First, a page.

On defence, he says, before we try to address some percentage of GDP target, the EU fact that the EU defence force is dysfunctional needs to be addressed first. Again, 28 sets of armed forces without unanimity is never going to be as an effective force as the USA. Regardless of the numbers involved, you’re never going to get 28 countries to agree on a strategy. You have 28 sets of bureaucracy, 28 different uniforms, 28 different strategies. Why invest more money on this when so much of it is “wasted”. Mr Verhofstadt wants one common defence – not 27 or 28 contributions to a collaborative defence, but one defence – just as the United States has.

On borders he asks, how can it be that our internal borders have free movement, but we have 28 external borders all applying different rules? The EU needs one set of rules, and one border control. Again, just as the United States has.

What Mr Verhofstadt is saying is not controversial in my view. If you want a workable political body, it cannot operate as the EU does. You would never set up a nation to operate in this way given the choice. It cannot operate as an effective fighting force, it cannot respond to crises, its Eurozone is doomed to sub-par growth and self-perpetuating disparities. The UK didn’t need the sign-off from Wales to bail out RBS, nor begin quantitative easing.

So, he says, this is Europe’s last chance. Europe needs to make a choice, it can break up, it can continue to fail, or it can reform along the lines of the USA.

The objective here has been repeated several times. The Federalists want the European Commission to be the executive, they want the European Parliament to be the legislature, with the Council as a sort of second chamber and the ECJ as the Supreme Court. This is how all decisions are made in this new nation. Provided you can persuade the citizens, I personally can’t see any reason why it won’t work. The USA works, if you form a nation along the same lines it will probably work.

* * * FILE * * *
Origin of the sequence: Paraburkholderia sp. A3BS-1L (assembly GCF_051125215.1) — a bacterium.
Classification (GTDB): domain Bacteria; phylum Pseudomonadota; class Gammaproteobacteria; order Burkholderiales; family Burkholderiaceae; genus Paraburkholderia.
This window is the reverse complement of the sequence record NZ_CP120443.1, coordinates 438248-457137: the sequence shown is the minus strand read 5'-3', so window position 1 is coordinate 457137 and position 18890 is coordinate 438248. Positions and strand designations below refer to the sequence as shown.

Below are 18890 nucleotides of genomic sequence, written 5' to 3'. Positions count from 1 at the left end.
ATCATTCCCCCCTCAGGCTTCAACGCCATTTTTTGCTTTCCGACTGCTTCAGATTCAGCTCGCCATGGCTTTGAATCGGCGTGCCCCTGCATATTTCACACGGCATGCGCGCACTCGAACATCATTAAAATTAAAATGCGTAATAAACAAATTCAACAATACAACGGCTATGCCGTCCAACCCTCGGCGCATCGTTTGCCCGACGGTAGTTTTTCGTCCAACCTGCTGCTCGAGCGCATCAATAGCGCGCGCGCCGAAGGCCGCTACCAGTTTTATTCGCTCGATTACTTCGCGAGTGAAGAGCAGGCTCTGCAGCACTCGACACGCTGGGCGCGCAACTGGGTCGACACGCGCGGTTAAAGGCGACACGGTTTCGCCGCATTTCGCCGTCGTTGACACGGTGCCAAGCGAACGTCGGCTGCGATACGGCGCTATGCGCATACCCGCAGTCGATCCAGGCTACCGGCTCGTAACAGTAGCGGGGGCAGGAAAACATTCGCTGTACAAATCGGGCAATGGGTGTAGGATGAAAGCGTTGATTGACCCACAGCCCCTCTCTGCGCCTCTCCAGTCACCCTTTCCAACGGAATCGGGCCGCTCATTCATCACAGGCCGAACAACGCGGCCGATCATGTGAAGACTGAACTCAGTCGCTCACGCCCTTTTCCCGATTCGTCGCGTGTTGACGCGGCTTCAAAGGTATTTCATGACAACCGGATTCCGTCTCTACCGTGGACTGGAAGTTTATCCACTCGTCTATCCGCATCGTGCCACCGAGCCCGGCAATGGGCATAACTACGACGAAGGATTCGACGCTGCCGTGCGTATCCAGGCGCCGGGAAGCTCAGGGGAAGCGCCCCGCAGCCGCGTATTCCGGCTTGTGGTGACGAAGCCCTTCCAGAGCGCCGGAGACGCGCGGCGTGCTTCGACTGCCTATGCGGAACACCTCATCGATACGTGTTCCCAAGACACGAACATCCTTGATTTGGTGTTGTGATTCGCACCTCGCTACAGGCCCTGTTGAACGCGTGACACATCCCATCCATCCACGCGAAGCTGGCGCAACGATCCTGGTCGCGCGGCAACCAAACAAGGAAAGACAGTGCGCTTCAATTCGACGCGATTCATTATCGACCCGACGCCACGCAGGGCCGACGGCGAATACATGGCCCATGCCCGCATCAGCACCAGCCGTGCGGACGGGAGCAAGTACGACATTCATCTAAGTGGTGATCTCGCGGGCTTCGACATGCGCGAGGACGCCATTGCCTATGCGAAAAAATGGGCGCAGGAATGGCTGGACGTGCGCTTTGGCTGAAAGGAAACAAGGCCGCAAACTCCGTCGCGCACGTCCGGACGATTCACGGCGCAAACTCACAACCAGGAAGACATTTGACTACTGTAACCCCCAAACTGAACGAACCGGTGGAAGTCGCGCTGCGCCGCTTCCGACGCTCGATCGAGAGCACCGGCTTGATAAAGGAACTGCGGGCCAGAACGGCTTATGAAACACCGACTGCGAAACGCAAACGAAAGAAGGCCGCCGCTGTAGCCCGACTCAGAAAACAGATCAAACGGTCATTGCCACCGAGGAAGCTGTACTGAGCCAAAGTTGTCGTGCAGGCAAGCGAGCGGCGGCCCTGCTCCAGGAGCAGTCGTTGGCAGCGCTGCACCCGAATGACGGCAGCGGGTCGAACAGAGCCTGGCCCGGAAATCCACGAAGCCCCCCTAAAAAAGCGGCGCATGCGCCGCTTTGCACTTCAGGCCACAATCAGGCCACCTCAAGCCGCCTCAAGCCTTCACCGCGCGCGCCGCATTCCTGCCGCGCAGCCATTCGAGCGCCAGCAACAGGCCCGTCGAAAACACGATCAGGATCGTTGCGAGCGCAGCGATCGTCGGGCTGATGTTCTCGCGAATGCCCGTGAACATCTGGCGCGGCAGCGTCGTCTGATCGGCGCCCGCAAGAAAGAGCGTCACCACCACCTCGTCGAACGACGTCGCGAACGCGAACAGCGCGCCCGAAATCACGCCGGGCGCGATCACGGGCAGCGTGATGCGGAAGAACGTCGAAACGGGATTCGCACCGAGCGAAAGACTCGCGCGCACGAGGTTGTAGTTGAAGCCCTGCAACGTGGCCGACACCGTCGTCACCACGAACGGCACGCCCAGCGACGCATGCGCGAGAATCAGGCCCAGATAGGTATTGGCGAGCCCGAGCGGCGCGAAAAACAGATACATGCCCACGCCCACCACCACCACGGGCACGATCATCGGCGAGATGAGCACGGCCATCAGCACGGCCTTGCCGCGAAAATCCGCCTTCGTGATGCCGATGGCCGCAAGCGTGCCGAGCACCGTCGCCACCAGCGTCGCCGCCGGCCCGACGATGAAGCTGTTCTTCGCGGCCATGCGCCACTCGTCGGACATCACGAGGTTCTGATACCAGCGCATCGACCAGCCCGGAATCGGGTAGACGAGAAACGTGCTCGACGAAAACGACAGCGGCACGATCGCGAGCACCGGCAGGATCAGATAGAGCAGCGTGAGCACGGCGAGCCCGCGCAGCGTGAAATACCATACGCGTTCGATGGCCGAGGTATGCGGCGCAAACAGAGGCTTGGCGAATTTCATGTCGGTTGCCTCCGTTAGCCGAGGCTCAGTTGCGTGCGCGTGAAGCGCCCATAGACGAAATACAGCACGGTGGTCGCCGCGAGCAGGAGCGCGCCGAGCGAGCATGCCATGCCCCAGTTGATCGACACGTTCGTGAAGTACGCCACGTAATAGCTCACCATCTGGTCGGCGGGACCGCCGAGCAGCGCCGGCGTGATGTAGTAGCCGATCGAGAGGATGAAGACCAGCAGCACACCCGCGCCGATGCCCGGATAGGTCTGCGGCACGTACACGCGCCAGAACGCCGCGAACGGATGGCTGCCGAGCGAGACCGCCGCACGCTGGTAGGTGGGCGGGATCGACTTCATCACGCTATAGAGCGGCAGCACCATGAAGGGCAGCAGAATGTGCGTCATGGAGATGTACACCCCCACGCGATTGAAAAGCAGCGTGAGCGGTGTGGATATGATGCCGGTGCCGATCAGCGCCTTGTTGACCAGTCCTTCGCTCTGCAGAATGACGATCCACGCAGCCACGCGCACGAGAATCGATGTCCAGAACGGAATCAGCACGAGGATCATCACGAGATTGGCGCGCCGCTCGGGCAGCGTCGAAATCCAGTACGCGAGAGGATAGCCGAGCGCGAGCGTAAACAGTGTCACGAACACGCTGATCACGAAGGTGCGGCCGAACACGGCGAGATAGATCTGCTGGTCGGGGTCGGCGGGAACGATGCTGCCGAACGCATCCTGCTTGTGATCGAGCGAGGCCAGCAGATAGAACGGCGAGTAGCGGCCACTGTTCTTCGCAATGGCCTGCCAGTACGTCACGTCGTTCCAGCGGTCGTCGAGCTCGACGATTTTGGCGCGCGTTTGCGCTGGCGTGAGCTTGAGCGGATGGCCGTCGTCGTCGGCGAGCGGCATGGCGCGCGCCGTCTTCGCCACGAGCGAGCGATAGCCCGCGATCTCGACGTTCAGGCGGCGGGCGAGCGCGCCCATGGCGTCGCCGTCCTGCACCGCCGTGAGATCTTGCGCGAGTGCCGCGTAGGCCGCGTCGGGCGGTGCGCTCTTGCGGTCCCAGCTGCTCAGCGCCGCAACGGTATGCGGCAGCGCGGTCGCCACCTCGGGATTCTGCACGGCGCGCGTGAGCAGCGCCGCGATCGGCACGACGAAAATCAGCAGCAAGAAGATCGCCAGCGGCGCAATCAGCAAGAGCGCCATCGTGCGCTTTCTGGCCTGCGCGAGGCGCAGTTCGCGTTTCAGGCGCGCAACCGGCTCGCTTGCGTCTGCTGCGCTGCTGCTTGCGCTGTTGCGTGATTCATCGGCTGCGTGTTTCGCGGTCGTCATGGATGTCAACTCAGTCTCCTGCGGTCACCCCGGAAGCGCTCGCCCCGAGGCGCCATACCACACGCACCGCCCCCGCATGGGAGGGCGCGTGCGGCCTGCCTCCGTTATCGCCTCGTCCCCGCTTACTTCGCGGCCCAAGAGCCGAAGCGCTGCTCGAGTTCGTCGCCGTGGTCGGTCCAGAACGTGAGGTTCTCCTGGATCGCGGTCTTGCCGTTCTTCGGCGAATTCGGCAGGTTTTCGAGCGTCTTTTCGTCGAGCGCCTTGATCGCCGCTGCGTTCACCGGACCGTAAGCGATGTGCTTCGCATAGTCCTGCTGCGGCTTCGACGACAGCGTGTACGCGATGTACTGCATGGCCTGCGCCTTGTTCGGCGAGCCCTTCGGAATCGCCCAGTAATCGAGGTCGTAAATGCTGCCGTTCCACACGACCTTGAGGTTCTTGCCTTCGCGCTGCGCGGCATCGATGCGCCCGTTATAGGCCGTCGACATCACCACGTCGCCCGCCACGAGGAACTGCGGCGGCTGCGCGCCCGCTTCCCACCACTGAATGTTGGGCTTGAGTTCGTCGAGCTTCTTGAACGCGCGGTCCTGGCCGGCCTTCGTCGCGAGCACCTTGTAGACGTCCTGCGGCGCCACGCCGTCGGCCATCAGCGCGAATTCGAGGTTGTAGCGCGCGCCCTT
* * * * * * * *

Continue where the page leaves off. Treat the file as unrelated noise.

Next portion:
Myself and Mr Verhofstadt are in complete agreement…the status quo is never going to be sustainable. I actually quite like Mr Verhofstadt. He, actually, isn’t a typical Eurocrat – we have had our figures like Leon Brittan who would only extol the virtues of the European Union as if it was fine as it was, and just needs tweaking here and there. A product of Monnet’s incrementalism.

Monnet’s idea in a nutshell is if you said to Europeans “this is what the EU is going to look like in 25 years, what do you think?”, they will almost certainly say no – no doubt the UK people would have said no 25 years ago. So you have a method of integration that achieves the same objective, but step-by-step. Every time there is a friction between member states it is resolved in the common interest from the centre with the competency for the policy area moving to the EU from the member state. Resolving issues in the “common interest” sounds so benign it is almost inarguable. The mechanism for integration is indeed an object of beauty. If you indefinitely apply the “common interest” to issues, and never the national interest, then eventually all that is left with competency is the “common”, that is the European Union.